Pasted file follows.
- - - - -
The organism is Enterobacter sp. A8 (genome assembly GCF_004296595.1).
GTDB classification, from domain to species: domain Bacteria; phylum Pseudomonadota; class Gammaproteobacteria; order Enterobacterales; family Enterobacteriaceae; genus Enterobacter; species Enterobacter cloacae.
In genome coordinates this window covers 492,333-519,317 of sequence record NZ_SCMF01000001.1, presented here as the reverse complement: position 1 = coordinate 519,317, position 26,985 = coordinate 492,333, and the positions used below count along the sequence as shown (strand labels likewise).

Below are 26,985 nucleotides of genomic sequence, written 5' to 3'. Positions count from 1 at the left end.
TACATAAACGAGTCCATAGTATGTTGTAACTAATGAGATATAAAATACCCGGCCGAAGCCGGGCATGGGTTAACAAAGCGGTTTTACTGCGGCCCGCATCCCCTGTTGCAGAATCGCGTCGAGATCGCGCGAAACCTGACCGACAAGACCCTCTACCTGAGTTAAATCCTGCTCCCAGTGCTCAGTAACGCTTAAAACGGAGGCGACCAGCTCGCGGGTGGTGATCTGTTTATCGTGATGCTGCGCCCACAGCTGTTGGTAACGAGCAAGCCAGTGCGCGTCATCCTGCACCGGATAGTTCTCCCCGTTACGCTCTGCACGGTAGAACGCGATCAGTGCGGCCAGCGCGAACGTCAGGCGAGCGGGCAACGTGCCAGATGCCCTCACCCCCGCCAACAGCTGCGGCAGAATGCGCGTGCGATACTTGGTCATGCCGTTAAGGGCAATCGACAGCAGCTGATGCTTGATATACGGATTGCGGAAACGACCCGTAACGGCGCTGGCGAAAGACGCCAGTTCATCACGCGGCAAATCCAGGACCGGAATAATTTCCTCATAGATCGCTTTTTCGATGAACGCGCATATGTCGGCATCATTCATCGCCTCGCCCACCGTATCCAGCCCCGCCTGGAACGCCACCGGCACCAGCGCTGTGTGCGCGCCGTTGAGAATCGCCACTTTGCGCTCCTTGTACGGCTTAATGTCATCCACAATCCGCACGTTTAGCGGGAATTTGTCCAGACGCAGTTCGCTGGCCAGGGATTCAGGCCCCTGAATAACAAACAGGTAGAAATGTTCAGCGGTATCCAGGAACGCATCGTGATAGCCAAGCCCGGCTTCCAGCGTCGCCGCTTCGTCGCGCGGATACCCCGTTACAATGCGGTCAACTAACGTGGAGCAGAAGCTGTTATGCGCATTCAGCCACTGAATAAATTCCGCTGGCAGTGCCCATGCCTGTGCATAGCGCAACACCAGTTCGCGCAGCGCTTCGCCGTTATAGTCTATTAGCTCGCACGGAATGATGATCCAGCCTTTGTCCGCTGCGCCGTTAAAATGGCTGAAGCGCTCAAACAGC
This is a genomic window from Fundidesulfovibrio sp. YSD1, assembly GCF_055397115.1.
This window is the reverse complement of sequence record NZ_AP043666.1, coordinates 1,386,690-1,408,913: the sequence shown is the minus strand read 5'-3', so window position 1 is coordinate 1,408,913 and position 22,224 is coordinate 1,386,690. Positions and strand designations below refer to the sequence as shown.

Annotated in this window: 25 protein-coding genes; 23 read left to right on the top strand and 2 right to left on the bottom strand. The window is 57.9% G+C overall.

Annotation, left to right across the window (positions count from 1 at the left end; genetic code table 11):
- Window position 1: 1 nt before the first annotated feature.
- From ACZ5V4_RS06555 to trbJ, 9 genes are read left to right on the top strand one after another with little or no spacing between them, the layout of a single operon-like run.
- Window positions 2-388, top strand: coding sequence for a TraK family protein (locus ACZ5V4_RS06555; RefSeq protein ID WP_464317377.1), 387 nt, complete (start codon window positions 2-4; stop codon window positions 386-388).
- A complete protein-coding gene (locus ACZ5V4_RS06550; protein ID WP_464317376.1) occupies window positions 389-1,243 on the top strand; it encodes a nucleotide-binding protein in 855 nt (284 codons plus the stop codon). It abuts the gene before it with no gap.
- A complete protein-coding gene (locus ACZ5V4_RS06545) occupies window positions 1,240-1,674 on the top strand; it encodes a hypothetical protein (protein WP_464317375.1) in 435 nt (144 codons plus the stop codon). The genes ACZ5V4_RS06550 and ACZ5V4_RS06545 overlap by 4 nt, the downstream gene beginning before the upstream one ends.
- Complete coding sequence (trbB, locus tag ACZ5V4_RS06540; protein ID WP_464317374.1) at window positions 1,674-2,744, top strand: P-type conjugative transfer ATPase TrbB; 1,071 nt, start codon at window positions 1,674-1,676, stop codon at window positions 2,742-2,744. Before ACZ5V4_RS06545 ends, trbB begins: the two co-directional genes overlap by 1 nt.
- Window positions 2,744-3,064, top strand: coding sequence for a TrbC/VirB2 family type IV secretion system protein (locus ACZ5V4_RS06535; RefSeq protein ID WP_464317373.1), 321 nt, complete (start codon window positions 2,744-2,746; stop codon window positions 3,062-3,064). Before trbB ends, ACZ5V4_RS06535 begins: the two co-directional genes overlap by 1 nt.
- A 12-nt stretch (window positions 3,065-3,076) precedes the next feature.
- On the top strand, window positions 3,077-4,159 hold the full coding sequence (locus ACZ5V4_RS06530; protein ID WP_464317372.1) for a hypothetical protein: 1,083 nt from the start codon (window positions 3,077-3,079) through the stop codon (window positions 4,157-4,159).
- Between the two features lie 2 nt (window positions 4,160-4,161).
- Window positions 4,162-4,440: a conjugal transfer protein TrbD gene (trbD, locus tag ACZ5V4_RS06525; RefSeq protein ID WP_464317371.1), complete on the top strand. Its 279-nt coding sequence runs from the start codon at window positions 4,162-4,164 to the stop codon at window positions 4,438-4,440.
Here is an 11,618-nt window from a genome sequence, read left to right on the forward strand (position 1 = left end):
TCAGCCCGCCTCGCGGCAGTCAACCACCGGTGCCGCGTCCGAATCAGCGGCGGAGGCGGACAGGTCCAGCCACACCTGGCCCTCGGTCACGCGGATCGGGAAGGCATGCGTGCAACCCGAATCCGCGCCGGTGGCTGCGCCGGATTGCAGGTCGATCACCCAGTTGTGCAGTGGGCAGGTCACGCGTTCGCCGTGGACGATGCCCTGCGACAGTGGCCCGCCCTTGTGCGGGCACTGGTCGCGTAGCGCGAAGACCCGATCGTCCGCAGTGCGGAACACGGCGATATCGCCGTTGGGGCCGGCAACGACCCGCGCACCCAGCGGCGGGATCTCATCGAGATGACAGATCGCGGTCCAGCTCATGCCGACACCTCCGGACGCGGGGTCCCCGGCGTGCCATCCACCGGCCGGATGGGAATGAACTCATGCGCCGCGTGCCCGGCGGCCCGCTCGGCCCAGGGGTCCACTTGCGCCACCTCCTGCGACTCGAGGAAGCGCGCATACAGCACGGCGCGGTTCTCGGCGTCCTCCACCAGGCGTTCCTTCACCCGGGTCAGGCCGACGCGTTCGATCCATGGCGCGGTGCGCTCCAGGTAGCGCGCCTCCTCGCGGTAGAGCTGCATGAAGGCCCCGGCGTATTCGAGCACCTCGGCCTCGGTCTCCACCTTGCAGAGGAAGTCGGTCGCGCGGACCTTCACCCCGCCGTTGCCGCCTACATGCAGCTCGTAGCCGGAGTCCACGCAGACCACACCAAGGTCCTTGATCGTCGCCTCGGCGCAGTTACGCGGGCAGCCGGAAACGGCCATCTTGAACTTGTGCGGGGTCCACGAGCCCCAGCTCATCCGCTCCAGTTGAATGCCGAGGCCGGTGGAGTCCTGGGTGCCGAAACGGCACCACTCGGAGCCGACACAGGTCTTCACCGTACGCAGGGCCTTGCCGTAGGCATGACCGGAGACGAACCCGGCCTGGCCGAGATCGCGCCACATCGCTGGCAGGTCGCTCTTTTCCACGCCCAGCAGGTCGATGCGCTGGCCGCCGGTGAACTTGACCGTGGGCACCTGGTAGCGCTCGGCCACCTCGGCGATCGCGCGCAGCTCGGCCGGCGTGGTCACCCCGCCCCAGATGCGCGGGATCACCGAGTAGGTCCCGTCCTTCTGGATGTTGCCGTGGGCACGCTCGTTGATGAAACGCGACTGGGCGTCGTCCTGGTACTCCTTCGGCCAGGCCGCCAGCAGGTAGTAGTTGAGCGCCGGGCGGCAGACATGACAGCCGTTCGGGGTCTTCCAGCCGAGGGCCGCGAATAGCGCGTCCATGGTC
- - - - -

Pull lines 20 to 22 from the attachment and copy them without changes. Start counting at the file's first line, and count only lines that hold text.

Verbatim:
- Window positions 4,162-4,440: a conjugal transfer protein TrbD gene (trbD, locus tag ACZ5V4_RS06525; RefSeq protein ID WP_464317371.1), complete on the top strand. Its 279-nt coding sequence runs from the start codon at window positions 4,162-4,164 to the stop codon at window positions 4,438-4,440.
Here is an 11,618-nt window from a genome sequence, read left to right on the forward strand (position 1 = left end):
TCAGCCCGCCTCGCGGCAGTCAACCACCGGTGCCGCGTCCGAATCAGCGGCGGAGGCGGACAGGTCCAGCCACACCTGGCCCTCGGTCACGCGGATCGGGAAGGCATGCGTGCAACCCGAATCCGCGCCGGTGGCTGCGCCGGATTGCAGGTCGATCACCCAGTTGTGCAGTGGGCAGGTCACGCGTTCGCCGTGGACGATGCCCTGCGACAGTGGCCCGCCCTTGTGCGGGCACTGGTCGCGTAGCGCGAAGACCCGATCGTCCGCAGTGCGGAACACGGCGATATCGCCGTTGGGGCCGGCAACGACCCGCGCACCCAGCGGCGGGATCTCATCGAGATGACAGATCGCGGTCCAGCTCATGCCGACACCTCCGGACGCGGGGTCCCCGGCGTGCCATCCACCGGCCGGATGGGAATGAACTCATGCGCCGCGTGCCCGGCGGCCCGCTCGGCCCAGGGGTCCACTTGCGCCACCTCCTGCGACTCGAGGAAGCGCGCATACAGCACGGCGCGGTTCTCGGCGTCCTCCACCAGGCGTTCCTTCACCCGGGTCAGGCCGACGCGTTCGATCCATGGCGCGGTGCGCTCCAGGTAGCGCGCCTCCTCGCGGTAGAGCTGCATGAAGGCCCCGGCGTATTCGAGCACCTCGGCCTCGGTCTCCACCTTGCAGAGGAAGTCGGTCGCGCGGACCTTCACCCCGCCGTTGCCGCCTACATGCAGCTCGTAGCCGGAGTCCACGCAGACCACACCAAGGTCCTTGATCGTCGCCTCGGCGCAGTTACGCGGGCAGCCGGAAACGGCCATCTTGAACTTGTGCGGGGTCCACGAGCCCCAGCTCATCCGCTCCAGTTGAATGCCGAGGCCGGTGGAGTCCTGGGTGCCGAAACGGCACCACTCGGAGCCGACACAGGTCTTCACCGTACGCAGGGCCTTGCCGTAGGCATGACCGGAGACGAACCCGGCCTGGCCGAGATCGCGCCACATCGCTGGCAGGTCGCTCTTTTCCACGCCCAGCAGGTCGATGCGCTGGCCGCCGGTGAACTTGACCGTGGGCACCTGGTAGCGCTCGGCCACCTCGGCGATCGCGCGCAGCTCGGCCGGCGTGGTCACCCCGCCCCAGATGCGCGGGATCACCGAGTAGGTCCCGTCCTTCTGGATGTTGCCGTGGGCACGCTCGTTGATGAAACGCGACTGGGCGTCGTCCTGGTACTCCTTCGGCCAGGCCGCCAGCAGGTAGTAGTTGAGCGCCGGGCGGCAGACATGACAGCCGTTCGGGGTCTTCCAGCCGAGGGCCGCGAATAGCGCGTCCATGGTC